It should be about facts not feelings


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It is clear to me that the majority of the articles by the disablist liberal media on the changes to the welfare state talk about how people feel rather than based on any clear facts. The simple reason for this is the facts will prove not live up to the disastrous predictions they are hopeful for in their ideologically attack on the government.

 

It is very easy to lead any disabled person to feel and therefore believe they will lose their benefit, assuming of course they are really disabled and have not been fooled into believing that also. This however has nothing to do with the fact that most disabled people will not lose their DLA/PIP. The people who will their DLA are likely to include people who are alcohol or drug dependent who have been abandoned by the NHS and while qualify as being disabled, may not reflect what the intention of the benefits were designed for.

 

We can not predict the future and it is deeply offensive for the nasty anti-cut movement, the same people who are disgustingly celebrating the death of Margaret Thatcher, to boil down the quality of my life to whether I am written off by being given DLA to disappear. We need facts not feelings but feelings are the only weapon people abusing disabled people have. 

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If you like what I say, have a look at my site at www.simonstevens.com or follow me on twitter, @simonstevens74, or even leave me feedback on +44 (0)121 364 1974 or email simon@simonstevens.com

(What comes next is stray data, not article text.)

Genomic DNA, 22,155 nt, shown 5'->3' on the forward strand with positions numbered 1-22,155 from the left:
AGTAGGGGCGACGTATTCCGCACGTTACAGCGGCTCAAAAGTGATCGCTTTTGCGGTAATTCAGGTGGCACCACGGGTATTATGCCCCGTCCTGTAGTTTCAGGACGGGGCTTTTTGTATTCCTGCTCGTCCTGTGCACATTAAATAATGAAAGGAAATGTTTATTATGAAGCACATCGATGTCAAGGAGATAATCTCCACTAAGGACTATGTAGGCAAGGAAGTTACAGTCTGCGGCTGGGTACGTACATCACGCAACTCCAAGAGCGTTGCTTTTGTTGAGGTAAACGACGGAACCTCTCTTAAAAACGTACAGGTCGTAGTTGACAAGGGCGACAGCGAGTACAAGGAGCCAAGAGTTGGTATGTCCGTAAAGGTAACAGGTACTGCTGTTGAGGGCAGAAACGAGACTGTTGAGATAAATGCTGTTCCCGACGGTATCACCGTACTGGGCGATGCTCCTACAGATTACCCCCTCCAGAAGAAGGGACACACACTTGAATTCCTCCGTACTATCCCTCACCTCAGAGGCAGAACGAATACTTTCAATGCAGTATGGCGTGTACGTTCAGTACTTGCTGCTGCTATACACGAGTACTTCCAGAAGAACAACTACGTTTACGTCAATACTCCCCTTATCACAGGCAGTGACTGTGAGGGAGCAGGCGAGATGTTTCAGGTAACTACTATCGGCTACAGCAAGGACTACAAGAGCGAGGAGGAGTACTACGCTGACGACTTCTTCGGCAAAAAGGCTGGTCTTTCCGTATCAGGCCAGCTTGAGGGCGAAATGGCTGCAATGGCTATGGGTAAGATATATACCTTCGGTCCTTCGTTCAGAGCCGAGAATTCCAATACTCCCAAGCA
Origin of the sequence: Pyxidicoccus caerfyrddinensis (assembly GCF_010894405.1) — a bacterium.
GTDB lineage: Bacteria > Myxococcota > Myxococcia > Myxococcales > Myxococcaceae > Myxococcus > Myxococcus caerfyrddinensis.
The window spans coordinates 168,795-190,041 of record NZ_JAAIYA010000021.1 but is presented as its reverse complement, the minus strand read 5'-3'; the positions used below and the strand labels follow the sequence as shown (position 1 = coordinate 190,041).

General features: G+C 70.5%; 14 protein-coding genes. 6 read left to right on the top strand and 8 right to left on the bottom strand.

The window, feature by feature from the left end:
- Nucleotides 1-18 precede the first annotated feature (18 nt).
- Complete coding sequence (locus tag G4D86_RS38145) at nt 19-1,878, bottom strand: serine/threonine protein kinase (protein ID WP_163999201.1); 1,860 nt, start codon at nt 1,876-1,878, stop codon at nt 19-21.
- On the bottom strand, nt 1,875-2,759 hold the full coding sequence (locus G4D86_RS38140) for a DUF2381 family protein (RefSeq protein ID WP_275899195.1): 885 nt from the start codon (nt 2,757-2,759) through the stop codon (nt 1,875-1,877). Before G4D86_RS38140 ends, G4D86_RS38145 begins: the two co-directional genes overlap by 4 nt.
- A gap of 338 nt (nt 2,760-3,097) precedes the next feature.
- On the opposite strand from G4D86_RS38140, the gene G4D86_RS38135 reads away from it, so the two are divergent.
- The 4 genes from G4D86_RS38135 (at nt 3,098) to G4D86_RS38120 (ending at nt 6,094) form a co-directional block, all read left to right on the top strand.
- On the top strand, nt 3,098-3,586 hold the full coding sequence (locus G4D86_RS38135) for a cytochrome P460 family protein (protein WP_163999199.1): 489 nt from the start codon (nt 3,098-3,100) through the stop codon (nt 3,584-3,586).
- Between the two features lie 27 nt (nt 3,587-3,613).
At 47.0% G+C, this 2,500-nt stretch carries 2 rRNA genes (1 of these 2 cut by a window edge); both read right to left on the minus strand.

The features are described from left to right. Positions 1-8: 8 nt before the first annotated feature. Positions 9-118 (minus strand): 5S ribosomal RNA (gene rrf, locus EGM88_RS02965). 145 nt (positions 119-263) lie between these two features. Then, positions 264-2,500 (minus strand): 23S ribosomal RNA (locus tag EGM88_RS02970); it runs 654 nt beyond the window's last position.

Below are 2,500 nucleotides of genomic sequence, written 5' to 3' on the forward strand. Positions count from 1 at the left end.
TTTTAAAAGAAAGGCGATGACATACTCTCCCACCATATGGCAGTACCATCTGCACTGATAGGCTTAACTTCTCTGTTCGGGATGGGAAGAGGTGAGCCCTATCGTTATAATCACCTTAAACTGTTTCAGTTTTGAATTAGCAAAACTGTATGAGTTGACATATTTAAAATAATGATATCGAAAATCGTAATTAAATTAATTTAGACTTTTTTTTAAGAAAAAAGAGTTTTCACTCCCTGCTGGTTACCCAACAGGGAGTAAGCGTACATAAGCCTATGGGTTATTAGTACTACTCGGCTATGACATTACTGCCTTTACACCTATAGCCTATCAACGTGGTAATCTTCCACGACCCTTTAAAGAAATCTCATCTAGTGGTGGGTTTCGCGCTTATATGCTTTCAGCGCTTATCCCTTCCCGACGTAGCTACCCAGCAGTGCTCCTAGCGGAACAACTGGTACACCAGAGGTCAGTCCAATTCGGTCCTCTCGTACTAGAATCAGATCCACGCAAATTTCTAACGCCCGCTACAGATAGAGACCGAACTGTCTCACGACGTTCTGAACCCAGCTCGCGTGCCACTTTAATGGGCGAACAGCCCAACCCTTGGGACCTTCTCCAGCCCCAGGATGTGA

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2 thoughts on “It should be about facts not feelings

  1. I never, ever post articles which are not fact-based, Simon, because to do so would be grossly irresponsible. DWP projections show that hundreds of thousands of people will lose out under PIP, either by failing to qualify at all or by having their benefit decreased. I have seen no statistics that suggest that all these people are either not disabled or have addiction problems (not that I would want to say that everyone whose difficulty arises from addiction should lose their benefit).

    If you have statistics that show that no genuinely disabled person will lose out under DLA reform, I would be very interested to see them. However, the reality is that people's needs don't change just because criteria are tightened.

    I am aware there is scaremongering around, but when I see someone worrying that they might lose their benefit and it seems they're misinterpreting the new criteria, I make a point of pointing that out if I can. I don't want people worrying unnecessarily.

    Like

  2. I never, ever post articles which are not fact-based, Simon, because to do so would be grossly irresponsible. DWP projections show that hundreds of thousands of people will lose out under PIP, either by failing to qualify at all or by having their benefit decreased. I have seen no statistics that suggest that all these people are either not disabled or have addiction problems (not that I would want to say that everyone whose difficulty arises from addiction should lose their benefit).

    If you have statistics that show that no genuinely disabled person will lose out under DLA reform, I would be very interested to see them. However, the reality is that people's needs don't change just because criteria are tightened.

    I am aware there is scaremongering around, but when I see someone worrying that they might lose their benefit and it seems they're misinterpreting the new criteria, I make a point of pointing that out if I can. I don't want people worrying unnecessarily.

    Like

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